Watty Watkins Wows ‘Em in ’31 Series!

In the above photo, Watty Watkins slides under the tag of Mickey Cochrane of the Philadelphia A’s to score a big run for the St. Louis Cardinals in the 1931 World Series.
The following article was written for The Pecan Park Eagle by John Watkins, the great-nephew of George “Watty” Watkins. Watty Watkins was an early hero for the Houston Buffs over four seasons of work (1925-26, 1928, 1937) that encompassed the beginning and end of his professional baseball career. He was an important member of the 1928 Buffs club that became the first to play in the new Buffalo Stadium on their way to victory as Texas League and Dixie Series champions. Watty also enjoyed a seven season big league career (1930-36) with the St. Louis Cardinals, New York Giants, Philadelphia Phillies. and Brooklyn Dodgers. The Pecan Park Eagle is deeply indebted to John Watkins for this personal vignette memory of an important tong ago moment in World Series history.
Bill, your post the other day with the memorable baseball photos prompted me to scan the above attached photo of Watty Watkins for you. It reminds me of the Cardinals’ Enos Slaughter’s slide into home following his “mad dash” from first base in the deciding play of the 1946 World Series.
The Watkins picture is also a big moment in World Series history. It is an Associated Press photo from the first inning of Game Seven of the 1931 World Series. The catcher is Mickey Cochrane of the Philadelphia A’s, and Watty is scoring the second St. Louis run of the game. For the era, it’s a pretty good action shot.

The play came about this way. Andy High of the Cards, playing in place of the injured Sparky Adams, led off the inning with a bloop single to left. Watty followed with a Texas Leaguer of his own, and Frankie Frisch sacrificed the two runners to second and third. With Pepper Martin at the plate, A’s righthander George Earnshaw threw a high outside pitch that bounced off catcher Mickey Cochrane’s glove and rolled to the wall. High scored on the wild pitch and Watkins took third. The flustered Earnshaw walked Martin, who promptly stole second.

Earnshaw recovered to strike out Ernie Orsatti, who was in the lineup because Chick Hafey, the N.L. batting champion, was in a terrible slump. But Cochrane could not handle the pitch and had to throw to first to retire Orsatti. Watkins immediately broke for home in what Giants manager John McGraw called “a daring play” in his newspaper column written during the Series. First baseman Jimmie Foxx “threw late and low to Cochrane,” the New York Times reported, “the ball scudding out of the tangle [at the plate] as Watkins slid into Cochrane and both went down.” Martin advanced to third as Watkins scored, but Jim Bottomley struck out to end the inning.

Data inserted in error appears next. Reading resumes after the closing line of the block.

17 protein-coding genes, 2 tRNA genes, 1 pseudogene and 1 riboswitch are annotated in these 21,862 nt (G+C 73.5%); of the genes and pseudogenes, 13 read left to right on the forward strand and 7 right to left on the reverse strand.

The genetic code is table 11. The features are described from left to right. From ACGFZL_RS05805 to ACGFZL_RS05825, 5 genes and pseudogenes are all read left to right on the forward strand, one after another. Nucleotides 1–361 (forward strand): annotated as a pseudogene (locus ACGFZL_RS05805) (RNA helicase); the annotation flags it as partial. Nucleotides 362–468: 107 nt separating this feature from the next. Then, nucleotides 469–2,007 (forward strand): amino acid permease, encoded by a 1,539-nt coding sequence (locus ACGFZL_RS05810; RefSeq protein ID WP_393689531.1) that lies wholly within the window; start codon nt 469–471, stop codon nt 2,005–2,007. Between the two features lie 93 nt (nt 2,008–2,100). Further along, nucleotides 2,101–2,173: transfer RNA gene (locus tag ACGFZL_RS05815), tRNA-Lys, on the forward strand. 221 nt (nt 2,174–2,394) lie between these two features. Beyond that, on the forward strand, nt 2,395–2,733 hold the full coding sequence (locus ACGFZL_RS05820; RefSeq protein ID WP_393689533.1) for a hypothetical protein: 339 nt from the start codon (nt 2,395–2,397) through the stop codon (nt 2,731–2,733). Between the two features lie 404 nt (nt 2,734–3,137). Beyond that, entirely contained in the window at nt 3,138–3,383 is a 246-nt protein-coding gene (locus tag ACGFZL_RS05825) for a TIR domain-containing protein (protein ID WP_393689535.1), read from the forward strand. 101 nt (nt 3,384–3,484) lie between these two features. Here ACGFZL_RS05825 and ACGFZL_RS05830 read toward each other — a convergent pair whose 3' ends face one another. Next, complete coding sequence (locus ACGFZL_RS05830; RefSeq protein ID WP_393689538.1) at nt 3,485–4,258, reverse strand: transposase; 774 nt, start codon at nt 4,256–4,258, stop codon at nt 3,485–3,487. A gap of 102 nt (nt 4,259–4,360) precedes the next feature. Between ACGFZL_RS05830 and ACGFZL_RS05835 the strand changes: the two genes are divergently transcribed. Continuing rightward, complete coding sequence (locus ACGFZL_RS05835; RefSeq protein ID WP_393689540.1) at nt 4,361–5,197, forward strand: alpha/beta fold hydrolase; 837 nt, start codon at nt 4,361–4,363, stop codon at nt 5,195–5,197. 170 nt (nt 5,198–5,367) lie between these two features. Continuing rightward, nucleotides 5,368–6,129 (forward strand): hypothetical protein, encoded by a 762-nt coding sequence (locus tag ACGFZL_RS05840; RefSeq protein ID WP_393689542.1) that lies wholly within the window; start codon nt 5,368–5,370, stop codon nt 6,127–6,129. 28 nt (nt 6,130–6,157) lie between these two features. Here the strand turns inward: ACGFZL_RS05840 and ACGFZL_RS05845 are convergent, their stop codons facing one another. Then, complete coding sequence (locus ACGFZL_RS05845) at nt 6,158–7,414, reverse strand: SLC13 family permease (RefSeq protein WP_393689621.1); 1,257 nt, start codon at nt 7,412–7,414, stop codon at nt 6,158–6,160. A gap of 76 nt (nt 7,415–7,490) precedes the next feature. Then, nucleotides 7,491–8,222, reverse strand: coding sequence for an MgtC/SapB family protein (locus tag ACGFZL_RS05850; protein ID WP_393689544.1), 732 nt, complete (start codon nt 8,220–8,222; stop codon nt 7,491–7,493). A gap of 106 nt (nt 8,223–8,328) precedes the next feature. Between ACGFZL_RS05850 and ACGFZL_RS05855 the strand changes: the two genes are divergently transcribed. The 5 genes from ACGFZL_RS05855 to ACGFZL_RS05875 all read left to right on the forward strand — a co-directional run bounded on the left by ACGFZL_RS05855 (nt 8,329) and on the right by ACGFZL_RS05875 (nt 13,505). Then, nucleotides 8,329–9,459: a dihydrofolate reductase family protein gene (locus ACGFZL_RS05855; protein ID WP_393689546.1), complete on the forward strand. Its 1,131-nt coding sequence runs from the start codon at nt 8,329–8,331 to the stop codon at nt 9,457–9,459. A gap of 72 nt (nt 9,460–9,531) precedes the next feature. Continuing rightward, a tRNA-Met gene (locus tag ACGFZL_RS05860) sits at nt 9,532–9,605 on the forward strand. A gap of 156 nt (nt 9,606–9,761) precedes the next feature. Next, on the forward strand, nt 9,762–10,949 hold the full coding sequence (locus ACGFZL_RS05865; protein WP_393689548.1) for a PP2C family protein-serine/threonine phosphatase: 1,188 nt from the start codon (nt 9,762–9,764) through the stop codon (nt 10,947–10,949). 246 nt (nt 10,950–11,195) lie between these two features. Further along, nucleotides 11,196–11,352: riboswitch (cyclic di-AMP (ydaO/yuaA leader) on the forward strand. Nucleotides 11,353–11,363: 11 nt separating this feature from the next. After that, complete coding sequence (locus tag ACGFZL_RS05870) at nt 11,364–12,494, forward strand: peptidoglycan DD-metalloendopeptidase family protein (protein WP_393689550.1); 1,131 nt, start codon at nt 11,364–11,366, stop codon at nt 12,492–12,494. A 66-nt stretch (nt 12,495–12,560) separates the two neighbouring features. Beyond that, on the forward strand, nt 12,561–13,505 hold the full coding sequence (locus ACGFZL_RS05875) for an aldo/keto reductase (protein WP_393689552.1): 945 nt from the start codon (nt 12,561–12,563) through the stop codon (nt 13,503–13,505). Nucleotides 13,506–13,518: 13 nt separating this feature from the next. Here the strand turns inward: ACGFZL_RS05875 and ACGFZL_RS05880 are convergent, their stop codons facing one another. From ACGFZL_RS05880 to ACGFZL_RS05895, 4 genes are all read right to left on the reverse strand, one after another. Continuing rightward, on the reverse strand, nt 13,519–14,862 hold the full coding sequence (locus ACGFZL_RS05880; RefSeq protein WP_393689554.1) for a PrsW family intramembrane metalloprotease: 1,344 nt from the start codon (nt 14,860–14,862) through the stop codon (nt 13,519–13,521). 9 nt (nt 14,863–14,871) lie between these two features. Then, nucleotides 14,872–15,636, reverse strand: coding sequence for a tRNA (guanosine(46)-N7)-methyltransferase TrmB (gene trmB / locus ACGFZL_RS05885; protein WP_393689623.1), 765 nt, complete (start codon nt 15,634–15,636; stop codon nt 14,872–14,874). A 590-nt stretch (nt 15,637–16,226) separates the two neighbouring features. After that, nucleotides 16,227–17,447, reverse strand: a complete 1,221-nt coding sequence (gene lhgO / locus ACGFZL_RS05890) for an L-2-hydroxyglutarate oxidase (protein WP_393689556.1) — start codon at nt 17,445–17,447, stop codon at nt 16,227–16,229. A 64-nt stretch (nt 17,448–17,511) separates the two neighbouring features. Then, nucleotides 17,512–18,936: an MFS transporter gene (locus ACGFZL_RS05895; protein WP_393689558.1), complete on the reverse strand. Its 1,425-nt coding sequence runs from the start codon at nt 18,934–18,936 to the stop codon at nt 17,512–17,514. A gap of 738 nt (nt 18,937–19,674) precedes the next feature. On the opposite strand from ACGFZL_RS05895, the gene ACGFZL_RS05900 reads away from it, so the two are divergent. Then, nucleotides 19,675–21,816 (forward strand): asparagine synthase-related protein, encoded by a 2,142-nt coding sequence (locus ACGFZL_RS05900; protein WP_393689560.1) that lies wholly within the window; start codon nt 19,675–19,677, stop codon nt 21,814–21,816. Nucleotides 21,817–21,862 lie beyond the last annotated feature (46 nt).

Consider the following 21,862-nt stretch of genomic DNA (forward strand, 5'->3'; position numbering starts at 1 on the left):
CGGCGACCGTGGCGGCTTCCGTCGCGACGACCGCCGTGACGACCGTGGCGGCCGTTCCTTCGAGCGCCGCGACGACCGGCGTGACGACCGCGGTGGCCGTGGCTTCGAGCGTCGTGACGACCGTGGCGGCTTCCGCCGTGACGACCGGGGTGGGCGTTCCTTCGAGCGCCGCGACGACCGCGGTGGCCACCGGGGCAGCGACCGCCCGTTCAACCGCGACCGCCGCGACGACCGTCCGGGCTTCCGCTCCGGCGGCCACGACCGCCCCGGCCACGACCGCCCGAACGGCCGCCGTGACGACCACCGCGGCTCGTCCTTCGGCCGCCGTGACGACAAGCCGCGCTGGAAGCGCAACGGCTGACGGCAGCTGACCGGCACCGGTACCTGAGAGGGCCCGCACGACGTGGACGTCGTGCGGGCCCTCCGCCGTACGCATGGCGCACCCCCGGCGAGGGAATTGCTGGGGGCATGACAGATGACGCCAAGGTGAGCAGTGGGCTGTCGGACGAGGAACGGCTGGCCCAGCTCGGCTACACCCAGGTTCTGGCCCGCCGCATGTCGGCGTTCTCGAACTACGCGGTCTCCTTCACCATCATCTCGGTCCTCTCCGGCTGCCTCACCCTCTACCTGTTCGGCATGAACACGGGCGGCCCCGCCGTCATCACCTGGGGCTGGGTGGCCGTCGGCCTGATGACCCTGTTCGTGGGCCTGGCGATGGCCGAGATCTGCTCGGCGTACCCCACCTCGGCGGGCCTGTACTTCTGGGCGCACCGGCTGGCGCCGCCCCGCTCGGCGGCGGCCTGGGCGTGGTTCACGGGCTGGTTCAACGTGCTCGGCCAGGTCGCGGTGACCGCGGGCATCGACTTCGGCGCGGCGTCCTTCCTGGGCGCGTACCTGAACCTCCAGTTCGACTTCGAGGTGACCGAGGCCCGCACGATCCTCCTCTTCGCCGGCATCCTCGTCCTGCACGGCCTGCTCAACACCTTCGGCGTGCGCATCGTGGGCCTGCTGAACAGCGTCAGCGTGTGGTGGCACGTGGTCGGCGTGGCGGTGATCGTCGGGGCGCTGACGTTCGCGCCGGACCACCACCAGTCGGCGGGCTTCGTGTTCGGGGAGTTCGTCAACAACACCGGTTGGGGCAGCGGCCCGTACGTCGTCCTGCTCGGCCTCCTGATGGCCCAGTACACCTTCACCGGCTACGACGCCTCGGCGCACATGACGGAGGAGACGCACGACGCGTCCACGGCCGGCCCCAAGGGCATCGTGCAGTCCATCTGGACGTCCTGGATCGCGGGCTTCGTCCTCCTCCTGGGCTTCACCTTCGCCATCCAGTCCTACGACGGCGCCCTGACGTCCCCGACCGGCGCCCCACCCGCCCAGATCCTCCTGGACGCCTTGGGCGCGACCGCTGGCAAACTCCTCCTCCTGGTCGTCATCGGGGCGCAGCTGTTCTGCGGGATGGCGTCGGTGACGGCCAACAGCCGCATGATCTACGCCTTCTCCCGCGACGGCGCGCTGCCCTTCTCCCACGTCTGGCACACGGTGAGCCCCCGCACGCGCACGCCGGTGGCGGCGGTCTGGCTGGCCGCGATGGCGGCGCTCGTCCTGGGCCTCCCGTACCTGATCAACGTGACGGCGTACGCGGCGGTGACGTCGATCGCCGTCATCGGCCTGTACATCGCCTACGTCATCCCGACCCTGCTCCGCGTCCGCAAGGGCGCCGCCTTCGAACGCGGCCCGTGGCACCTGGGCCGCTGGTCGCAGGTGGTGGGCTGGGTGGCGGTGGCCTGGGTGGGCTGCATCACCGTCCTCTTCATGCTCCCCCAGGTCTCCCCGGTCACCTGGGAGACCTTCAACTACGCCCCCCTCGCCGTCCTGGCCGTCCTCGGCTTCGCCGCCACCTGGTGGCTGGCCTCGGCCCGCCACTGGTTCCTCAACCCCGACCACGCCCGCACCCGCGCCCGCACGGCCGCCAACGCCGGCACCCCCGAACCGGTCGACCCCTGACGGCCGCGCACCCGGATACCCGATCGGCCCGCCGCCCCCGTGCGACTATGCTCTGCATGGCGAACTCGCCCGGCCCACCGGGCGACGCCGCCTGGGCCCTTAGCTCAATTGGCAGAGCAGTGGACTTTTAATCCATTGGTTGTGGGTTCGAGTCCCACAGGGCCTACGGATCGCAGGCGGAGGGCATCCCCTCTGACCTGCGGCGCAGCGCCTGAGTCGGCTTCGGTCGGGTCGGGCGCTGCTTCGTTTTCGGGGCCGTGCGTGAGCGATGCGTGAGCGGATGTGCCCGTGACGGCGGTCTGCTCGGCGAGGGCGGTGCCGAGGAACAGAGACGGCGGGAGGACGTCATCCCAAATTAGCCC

Two innings later, High and Watkins again got back-to-back hits. High lined Earnshaw’s first pitch to center for another single. Watkins also swung at the first pitch he saw and, as McGraw wrote, “drove it over the top of the right field grand stand against the wind.” Those two runs proved crucial, as the A’s scored twice in the ninth against a tiring Burleigh Grimes before Bill Hallahan got the last out with the tying runs on base.

The 4-2 victory resulted in the Cardinals’ second World Series championship and avenged their loss to Connie Mack’s Athletics in 1930. While Watkins, a Houston resident and former Houston Buff outfielder, had played a key role in the seventh game, two other ex-Buffs — Martin and Hallahan — were the hitting and pitching stars of the Series. Pepper hit .500 and stole five bases, and Wild Bill won two games, registering what would today be called a “save” in the finale, while allowing of only one earned run in 18-1/3 innings of work on the mound.

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2 Responses to “Watty Watkins Wows ‘Em in ’31 Series!”

  1. Jack Murphy Says:

    Bill, May interest your readers to know that Watty was enlisted by Fr. Wilson as our bench coach for the Townhouse Buffalos, I know because I was on the bench most of the time…By then Watty was a pretty salty character and proponent of spikes high “Gashouse Gang”style baseball as was the very dignified Fr. Wilson. Jack

  2. Portable Offices Says:

    Portable Offices…

    […]Watty Watkins Wows ‘Em in ’31 Series! « The Pecan Park Eagle[…]…

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